One year after earthquake and tsunami, what Japan has rediscovered
For the March 11 anniversary of its earthquake, tsunami, and nuclear meltdown, Japan can be thankful for reviving its spirit of mutual help, best seen among the tsunami survivors.
Shizuo Kambayashi/AP Photo
March 11 marks the first anniversary of three historic disasters for Japan – a magnitude-9.0 earthquake, a massive tsunami, and a meltdown of nuclear reactors at Fukushima. Of all the lessons learned so far from these tragedies, at least one has the potential to reshape Japanese society – and serve as an inspiration for other countries.
It comes from the survivors of the small towns along the northeastern coast that were wiped out by the tsunami. More than 19,000 of their family members and friends were killed. But it was the largely inept response to the disaster by the central government – which continues to some degree even now – that has forced them to fall back on the ancient Japanese virtue of koh, or a shared spiritual purpose reflected in mutual help.
Survivors in that region devised community-based solutions to cope with the devastation rather than wait for Tokyo’s politicians and bureaucrats to act. Largely left to their own devices, they came up with models of cooperation that have the possibility of being as effective in sustaining their communities as the billions in promised government aid.
In the first weeks after the disaster, the normal market economy collapsed. Neighbors had to learn how to barter for goods and services. Then makeshift shops popped up along the roads, creating a local economy cut off from the rest of Japan.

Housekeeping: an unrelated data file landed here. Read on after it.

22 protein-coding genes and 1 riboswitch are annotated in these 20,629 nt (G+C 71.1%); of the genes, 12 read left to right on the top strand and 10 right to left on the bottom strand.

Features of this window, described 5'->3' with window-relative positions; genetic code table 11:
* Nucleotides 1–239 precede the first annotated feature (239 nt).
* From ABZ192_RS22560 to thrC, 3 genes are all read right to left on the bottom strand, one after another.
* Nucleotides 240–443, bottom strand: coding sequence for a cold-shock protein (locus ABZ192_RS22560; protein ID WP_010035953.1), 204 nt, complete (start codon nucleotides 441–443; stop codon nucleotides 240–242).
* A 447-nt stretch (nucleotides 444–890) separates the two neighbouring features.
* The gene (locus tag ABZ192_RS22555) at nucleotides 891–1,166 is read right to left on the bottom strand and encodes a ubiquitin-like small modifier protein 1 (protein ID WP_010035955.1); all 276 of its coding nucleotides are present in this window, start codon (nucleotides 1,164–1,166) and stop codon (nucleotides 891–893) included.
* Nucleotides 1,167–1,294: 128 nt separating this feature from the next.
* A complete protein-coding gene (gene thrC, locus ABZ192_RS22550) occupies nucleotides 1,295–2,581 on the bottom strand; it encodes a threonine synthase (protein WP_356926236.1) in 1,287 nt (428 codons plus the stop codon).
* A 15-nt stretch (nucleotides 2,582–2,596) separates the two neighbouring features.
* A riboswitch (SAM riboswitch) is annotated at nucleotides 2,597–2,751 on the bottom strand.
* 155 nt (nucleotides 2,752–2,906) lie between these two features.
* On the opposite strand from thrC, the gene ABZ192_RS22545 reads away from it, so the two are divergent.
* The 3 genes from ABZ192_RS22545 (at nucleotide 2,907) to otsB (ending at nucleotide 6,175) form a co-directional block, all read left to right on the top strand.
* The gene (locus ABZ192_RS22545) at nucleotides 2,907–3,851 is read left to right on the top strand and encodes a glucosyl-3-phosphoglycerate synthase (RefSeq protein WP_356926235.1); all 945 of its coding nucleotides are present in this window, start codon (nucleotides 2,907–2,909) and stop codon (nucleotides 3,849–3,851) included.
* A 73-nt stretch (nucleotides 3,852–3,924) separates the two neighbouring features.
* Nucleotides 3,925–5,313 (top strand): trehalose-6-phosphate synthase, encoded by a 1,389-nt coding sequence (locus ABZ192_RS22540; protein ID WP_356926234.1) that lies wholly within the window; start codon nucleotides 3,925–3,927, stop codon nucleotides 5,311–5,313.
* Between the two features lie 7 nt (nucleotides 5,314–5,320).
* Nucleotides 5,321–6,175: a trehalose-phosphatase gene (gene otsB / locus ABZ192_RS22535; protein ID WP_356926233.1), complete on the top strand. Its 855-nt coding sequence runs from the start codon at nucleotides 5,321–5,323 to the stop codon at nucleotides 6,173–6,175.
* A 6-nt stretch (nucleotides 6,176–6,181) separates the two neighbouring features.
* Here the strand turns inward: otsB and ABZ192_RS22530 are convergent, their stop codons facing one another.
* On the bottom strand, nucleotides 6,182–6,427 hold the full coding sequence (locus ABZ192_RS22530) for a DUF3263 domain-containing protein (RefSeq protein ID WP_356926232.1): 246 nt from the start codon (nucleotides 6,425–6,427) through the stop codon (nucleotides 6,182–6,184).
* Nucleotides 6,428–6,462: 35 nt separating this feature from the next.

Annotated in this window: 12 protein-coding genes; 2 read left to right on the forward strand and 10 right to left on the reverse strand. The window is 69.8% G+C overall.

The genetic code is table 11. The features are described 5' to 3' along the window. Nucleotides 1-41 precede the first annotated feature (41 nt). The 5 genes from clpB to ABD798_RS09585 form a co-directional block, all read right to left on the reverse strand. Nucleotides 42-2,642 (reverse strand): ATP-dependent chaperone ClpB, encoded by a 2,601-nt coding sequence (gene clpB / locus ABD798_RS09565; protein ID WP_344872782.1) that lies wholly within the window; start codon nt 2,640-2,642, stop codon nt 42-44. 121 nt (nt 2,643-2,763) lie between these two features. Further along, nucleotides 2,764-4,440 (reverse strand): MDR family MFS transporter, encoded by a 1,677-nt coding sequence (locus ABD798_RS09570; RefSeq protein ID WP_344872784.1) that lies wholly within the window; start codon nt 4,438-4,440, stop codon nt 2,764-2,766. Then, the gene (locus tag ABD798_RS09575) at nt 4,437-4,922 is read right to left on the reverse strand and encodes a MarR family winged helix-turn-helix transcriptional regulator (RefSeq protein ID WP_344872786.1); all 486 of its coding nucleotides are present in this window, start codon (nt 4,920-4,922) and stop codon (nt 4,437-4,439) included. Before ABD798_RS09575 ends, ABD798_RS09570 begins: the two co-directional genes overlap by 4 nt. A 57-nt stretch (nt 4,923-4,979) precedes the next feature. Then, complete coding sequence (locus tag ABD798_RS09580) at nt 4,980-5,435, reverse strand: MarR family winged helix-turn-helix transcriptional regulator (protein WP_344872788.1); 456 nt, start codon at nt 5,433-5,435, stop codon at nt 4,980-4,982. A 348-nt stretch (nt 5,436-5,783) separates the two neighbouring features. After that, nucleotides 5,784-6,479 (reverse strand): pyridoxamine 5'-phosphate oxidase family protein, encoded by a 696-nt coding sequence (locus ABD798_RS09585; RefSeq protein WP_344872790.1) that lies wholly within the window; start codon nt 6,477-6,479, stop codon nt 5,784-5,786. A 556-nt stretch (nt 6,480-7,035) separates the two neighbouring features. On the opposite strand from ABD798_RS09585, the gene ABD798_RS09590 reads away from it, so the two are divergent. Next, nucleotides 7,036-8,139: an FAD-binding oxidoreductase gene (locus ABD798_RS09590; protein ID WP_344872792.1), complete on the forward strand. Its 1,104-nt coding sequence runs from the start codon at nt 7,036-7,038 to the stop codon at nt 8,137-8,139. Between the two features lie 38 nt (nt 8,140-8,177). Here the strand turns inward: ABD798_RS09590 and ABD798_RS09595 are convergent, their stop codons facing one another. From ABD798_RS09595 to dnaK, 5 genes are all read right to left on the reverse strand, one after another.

Then, a flood of 50,000 volunteers helped bolster that spirit of cooperation. Aid groups not only assisted in cleaning up the immense debris and in providing disaster relief – their attitude helped revive the spirit of giving at a time of deep suffering and anxiety. Amazingly, Japan’s Red Cross Society received more than $3.7 billion in donations, some of it from overseas. Three of 4 Japanese have given money to aid groups.
A cooperation-based economy developed, best seen in groups of fishermen helping each other in cooperatives. The tsunami wiped out 263 fishing ports. In the region’s other major economy, agriculture, farmers also learned to work together more closely.
Inspired not only by the region's devastation but also the residents’ spirit, Japanese companies and academia began to act. Toyota, for example, plans to build a car factory in the region, known as Tohoku. A group of universities has organized a volunteer network to provide assistance in rebuilding local industries and promoting tourism.
Helping drive these private efforts has been a serious drop in the public's trust of government. Political squabbling and the delay in reconstruction, not to mention misleading information about the radiation leaks at the Fukushima Daiichi nuclear plant, have created a crisis of credibility for both lawmakers and government ministries. The disasters laid bare a long history of business-government collusion, which only further pushed the survivors to seek their own solutions.
The shutdown of 52 of Japan’s 54 nuclear power plants over safety concerns has also led to proposals to build solar and wind projects in the tsunami-hit zone. This idea of energy self-reliance reflects a desire to build up a local economy that is not dependent on the rest of Japan.
A clean-slate mentality may be contributing to these proposals. To be sure, much work remains in order to relocate the more than 300,000 people still living in temporary housing. Local officials are meeting resistance to plans for relocating towns to higher ground rather than rely again on tsunami-hindering walls.
Whatever roadblocks arise, however, Japan’s koh is back. A loss of faith in Tokyo’s authority has been a gain for the Japanese.